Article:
Quince, and why you should love it

There are foods that you eat and the foods that you admire.  The former are your daily lunches, midnight snacks, and potato-or-rice-or-pasta dinners, as well as your stash of chocolate and tears.

The latter are the foods you only have a couple of times a year. The foods you spend an entire year looking forward to eating again. Sometimes they're holiday dishes, but holiday dishes are a construct. You can certainly make them throughout the year if you want to.

And sometimes it's a fruit or vegetable so seasonal you still, shockingly, can't get it most of the year.

Quince is such a fruit.

In the Netherlands, it seems, hardly anybody knows what it is. That was shocking to me since Germans and Austrians certainly do. (I'm not saying all Germanic peoples are alike, don't come for me.)

Quince looks kinda ugly, old, and primitive. But then you smell it and discover a whole new world. And you wanna bite into it, but you can't. But then you cook it, and your entire house is perfumed, and the flavor of the fruit becomes purely magical.

This fruit stems from the Middle East and sits in that awkward but perfectly logical place between apple and pear. They are related, and they all belong to the family roses. Most quince varieties are not pleasant to eat raw - under their thick, waxy peel, they taste slightly too tart, and the texture of their flesh makes you pucker.

Their smell is seriously amazing. It's sweet, floral, and fresh, at the same time very complex and not overbearing. (Imagine the floral scent of a pear, turn it up a notch, and remove the mushiness.) A Serbian granny would put a couple of quinces on top of her closet for the winter - the fruit keeps well - and the entire room would be perfumed. Now THAT's the scent of the winter, no matter what Yankee Candle thinks.

I grew up in Serbia, and for me, quince was a human right! I'm not saying it's that popular. I'm saying that having grandparents and living at the border between what was for centuries under Turks and what was for centuries under Austro-Hungary makes you eat quince, love quince, and maybe even have a quince tree in your backyard. You see, quince is Middle Eastern, but also surprisingly Austrian.

Being called a quince is a compliment. A woman can smell like a quince from the top of a closet. Quince (Dunja) is also a popular female name.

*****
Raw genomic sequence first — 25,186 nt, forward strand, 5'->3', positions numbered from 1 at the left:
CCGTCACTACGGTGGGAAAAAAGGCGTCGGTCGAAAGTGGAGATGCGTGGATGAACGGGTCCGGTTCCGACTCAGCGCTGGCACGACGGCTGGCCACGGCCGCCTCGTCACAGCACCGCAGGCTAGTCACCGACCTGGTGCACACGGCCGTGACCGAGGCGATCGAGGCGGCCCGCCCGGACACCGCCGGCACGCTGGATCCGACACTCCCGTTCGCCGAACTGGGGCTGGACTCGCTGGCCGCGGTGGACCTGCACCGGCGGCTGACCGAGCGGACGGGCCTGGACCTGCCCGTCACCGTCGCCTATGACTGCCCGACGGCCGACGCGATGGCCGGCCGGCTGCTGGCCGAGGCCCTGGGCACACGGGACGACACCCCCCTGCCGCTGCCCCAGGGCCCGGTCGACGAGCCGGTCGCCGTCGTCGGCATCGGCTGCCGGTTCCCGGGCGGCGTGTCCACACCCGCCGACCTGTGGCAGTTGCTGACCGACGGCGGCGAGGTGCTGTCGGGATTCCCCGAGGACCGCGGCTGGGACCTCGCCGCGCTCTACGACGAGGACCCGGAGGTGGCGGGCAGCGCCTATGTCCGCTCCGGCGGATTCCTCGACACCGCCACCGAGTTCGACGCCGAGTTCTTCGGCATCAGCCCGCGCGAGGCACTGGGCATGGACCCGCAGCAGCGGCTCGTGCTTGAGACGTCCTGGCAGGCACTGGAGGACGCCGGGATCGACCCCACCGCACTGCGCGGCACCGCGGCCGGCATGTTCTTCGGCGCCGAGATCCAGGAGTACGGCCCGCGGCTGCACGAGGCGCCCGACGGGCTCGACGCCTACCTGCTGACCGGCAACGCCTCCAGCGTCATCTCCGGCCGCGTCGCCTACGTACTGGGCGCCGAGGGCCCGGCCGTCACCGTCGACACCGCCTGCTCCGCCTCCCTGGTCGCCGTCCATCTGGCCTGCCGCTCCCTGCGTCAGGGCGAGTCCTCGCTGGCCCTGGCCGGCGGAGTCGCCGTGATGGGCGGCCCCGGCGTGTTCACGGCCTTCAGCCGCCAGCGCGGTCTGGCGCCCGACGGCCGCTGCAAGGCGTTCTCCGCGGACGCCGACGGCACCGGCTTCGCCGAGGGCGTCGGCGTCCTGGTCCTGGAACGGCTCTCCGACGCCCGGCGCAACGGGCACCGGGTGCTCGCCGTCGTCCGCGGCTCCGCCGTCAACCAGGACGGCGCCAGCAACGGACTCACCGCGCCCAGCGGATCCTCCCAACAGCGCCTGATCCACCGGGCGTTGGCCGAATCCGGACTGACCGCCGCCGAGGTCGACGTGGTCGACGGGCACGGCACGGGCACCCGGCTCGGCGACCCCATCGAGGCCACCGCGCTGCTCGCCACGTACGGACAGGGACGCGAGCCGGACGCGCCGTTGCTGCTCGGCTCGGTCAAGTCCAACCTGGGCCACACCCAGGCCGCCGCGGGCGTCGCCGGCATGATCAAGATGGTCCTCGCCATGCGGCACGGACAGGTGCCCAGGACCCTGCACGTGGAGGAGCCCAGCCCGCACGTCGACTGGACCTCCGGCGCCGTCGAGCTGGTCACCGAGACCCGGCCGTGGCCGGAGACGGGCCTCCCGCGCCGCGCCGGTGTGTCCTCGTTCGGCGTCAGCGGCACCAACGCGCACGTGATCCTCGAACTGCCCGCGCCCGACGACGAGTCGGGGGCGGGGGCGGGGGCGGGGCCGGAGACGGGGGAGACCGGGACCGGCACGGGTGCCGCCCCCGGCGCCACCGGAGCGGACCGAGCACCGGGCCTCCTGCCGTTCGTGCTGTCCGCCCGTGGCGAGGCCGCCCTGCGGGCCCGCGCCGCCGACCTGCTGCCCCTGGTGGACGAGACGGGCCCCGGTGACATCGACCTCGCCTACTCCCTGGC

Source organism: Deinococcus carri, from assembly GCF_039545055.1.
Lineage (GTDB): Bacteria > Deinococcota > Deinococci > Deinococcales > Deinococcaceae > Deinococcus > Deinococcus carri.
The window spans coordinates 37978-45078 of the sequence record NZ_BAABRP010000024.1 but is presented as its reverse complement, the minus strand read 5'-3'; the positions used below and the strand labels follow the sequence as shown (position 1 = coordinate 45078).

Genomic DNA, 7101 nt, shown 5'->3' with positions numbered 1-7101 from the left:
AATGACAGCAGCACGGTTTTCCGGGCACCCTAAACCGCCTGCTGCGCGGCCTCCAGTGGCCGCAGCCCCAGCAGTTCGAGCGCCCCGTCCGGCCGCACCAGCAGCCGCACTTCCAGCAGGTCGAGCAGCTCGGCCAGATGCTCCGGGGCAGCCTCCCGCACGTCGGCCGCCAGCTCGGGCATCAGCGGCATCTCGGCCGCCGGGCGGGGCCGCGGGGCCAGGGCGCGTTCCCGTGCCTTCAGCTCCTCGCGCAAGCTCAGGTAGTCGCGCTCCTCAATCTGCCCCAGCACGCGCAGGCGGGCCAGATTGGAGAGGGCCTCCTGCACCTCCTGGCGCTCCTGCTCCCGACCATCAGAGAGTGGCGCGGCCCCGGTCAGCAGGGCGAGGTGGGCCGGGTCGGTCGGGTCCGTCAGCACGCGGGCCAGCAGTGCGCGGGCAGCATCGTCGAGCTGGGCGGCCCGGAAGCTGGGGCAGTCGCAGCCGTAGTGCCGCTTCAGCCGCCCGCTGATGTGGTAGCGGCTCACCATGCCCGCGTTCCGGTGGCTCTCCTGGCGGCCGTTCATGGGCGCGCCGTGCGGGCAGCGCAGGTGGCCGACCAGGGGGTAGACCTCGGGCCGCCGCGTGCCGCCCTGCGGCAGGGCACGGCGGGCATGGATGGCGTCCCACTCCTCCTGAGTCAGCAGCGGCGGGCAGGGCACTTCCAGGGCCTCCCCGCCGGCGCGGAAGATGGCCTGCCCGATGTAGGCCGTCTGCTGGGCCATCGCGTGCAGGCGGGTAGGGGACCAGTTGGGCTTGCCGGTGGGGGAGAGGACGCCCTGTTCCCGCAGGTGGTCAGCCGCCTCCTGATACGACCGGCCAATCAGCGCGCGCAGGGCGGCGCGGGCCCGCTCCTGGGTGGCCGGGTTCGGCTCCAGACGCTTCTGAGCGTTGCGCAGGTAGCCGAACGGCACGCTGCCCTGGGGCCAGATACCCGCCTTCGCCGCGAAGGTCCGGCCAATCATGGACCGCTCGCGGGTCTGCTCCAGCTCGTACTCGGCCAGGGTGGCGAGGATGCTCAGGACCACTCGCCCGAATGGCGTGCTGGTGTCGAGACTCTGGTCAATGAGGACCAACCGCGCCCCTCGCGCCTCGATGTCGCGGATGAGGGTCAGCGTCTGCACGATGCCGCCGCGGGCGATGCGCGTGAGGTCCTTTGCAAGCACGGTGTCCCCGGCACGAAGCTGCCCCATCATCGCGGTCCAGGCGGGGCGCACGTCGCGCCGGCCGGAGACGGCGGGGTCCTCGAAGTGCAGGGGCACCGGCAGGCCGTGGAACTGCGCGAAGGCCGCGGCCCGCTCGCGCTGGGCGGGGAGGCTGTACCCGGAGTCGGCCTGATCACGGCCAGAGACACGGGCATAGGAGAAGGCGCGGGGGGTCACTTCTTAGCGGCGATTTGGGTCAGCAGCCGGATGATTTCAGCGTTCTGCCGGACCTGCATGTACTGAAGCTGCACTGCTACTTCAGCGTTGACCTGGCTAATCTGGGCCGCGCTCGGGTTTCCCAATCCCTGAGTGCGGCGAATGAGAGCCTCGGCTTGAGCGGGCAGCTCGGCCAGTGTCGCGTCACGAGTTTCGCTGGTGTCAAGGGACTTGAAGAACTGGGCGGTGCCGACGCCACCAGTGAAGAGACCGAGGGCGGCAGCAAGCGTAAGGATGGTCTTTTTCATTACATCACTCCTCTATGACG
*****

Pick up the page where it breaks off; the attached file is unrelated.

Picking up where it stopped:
So now that we've established that quinces are amazing, here's what to do with them:

First things first, this fruit is not something you can quickly get in a chain supermarket. If you're interested in getting whole fruits, visit your local street market or a Turkish store. However, since quince has been coming back, I've seen quince preserves in better cheese stores (or even cheese sections in bigger supermarkets). Some restaurants might also serve quinces in different dishes or desserts.

Depending on the variety and where its grown, quince season starts in October and can last until February or even early March. The fruit is hefty, and I always buy more than I plan, but it has quite a long shelf life (even longer if you turn it into a preserve).

The easiest thing to do with quinces is to poach them. They will slightly change color but taste absolutely fabulous. The process is simple, and poached quinces keep for a very long time in an airtight container with your fridge. As such, you can eat them with ice-cream (add some walnuts or hazelnuts on top), put them in a pie, or serve them alongside a piece of meat.  Scroll down for the recipe for poached quince!

Quinces are full of pectin, which is a natural gelling agent. That means they're effortless to turn into jams or preserves. The word marmalade stems from Portuguese marmelada, which comes from marmelo, which means, you guessed it, quince. Marmelada itself is, in the Germanic part of the world, known as "quince cheese." It's a thick, jellified quince paste, and the recipe for it stems from Ancient Rome.

Well, I told you quinces looked old.

Poached Quince

  • 3kg quinces, peeled, cored, sliced
  • 7 cups water (or more, or less, depending on your baking dish)
  • Juice of two lemons
  • 1 1/4 cups sugar
  • 1 vanilla bean

Preheat the oven to 150°C (300°F).

Put all the ingredients into an oven-safe dish (some quinces should slightly peek out of the water) and cover with a lid.

Bake for two hours. Your kitchen will smell amazing. Let cool and store the poached quinces in the poaching liquid.

Jan Arsenovic

Jan Arsenovic

I'm Jan and I'm a freelance creative based in the Netherlands. In my past life, I worked in broadcasting and got up at 4 am.
Rotterdam, NL